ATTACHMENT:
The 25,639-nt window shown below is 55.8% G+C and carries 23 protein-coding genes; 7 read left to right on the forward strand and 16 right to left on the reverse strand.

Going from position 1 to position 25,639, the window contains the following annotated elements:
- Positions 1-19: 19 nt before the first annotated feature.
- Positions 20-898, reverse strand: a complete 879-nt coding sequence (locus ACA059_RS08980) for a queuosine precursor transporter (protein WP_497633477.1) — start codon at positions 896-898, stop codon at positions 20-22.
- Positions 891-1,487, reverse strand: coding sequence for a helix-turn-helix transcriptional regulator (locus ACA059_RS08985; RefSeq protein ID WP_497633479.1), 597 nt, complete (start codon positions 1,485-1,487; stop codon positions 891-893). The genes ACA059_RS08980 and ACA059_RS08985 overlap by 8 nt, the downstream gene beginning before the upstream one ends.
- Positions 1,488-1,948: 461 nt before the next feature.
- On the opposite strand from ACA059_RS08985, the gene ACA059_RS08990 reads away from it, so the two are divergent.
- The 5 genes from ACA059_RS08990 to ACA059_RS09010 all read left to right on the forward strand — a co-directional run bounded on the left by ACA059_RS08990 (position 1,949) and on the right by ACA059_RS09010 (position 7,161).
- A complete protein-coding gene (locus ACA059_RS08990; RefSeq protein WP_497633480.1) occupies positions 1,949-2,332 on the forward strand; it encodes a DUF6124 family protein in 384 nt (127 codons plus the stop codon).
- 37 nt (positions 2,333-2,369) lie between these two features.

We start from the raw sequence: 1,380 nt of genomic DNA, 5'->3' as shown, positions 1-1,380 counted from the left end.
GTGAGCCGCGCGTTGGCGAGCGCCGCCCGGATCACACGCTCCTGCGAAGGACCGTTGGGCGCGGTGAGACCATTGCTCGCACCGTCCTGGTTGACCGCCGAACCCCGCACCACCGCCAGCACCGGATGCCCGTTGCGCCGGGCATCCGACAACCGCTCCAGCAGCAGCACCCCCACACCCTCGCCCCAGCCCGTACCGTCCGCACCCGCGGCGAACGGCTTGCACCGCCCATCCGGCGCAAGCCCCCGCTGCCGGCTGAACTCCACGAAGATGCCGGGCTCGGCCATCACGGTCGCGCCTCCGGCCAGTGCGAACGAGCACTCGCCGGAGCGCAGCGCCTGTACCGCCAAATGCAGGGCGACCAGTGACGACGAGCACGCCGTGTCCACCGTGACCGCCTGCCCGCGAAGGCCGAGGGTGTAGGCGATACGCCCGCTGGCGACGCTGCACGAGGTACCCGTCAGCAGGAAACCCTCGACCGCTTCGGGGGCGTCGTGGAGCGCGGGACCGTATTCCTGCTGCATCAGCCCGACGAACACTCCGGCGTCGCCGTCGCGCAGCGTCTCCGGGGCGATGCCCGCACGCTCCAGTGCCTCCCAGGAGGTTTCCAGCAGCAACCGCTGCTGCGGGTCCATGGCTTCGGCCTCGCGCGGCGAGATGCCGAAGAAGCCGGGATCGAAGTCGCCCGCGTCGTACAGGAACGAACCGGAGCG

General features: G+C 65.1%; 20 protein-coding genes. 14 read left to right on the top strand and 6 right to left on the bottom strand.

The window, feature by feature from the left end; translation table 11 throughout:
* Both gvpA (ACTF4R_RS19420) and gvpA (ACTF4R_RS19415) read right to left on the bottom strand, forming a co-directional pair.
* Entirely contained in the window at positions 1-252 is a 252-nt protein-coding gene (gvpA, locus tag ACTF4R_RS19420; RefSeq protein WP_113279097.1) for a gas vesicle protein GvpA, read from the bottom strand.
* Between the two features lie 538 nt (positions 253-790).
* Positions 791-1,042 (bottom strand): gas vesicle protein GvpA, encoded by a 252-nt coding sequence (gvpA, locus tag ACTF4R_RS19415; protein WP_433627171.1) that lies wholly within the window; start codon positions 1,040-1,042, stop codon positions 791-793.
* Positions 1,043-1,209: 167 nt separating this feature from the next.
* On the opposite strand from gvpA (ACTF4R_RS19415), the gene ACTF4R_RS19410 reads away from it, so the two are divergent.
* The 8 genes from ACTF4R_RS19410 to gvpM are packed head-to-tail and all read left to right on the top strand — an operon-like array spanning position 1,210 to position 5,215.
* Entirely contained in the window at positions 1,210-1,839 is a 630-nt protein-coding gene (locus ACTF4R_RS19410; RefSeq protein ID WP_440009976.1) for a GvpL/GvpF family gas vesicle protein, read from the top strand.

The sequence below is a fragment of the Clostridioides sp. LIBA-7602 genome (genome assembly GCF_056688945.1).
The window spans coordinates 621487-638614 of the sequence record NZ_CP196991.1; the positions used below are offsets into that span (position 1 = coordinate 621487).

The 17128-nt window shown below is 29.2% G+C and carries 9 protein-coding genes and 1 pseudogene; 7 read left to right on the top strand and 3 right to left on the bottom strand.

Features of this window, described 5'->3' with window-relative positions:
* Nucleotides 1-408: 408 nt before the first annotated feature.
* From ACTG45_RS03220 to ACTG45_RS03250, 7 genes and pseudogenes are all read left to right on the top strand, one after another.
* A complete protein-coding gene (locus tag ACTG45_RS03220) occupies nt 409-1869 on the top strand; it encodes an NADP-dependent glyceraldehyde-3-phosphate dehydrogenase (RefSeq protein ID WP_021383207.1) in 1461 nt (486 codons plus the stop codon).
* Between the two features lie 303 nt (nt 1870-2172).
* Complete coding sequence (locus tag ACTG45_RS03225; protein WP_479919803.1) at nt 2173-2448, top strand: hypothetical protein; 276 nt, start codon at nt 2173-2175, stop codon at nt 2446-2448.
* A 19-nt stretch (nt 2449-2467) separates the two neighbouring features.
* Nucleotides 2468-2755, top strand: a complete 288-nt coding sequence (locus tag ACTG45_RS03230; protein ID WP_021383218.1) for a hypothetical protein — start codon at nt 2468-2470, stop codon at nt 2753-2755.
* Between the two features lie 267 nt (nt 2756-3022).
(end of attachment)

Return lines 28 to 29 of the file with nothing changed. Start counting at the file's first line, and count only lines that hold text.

* From ACTG45_RS03220 to ACTG45_RS03250, 7 genes and pseudogenes are all read left to right on the top strand, one after another.
* A complete protein-coding gene (locus tag ACTG45_RS03220) occupies nt 409-1869 on the top strand; it encodes an NADP-dependent glyceraldehyde-3-phosphate dehydrogenase (RefSeq protein ID WP_021383207.1) in 1461 nt (486 codons plus the stop codon).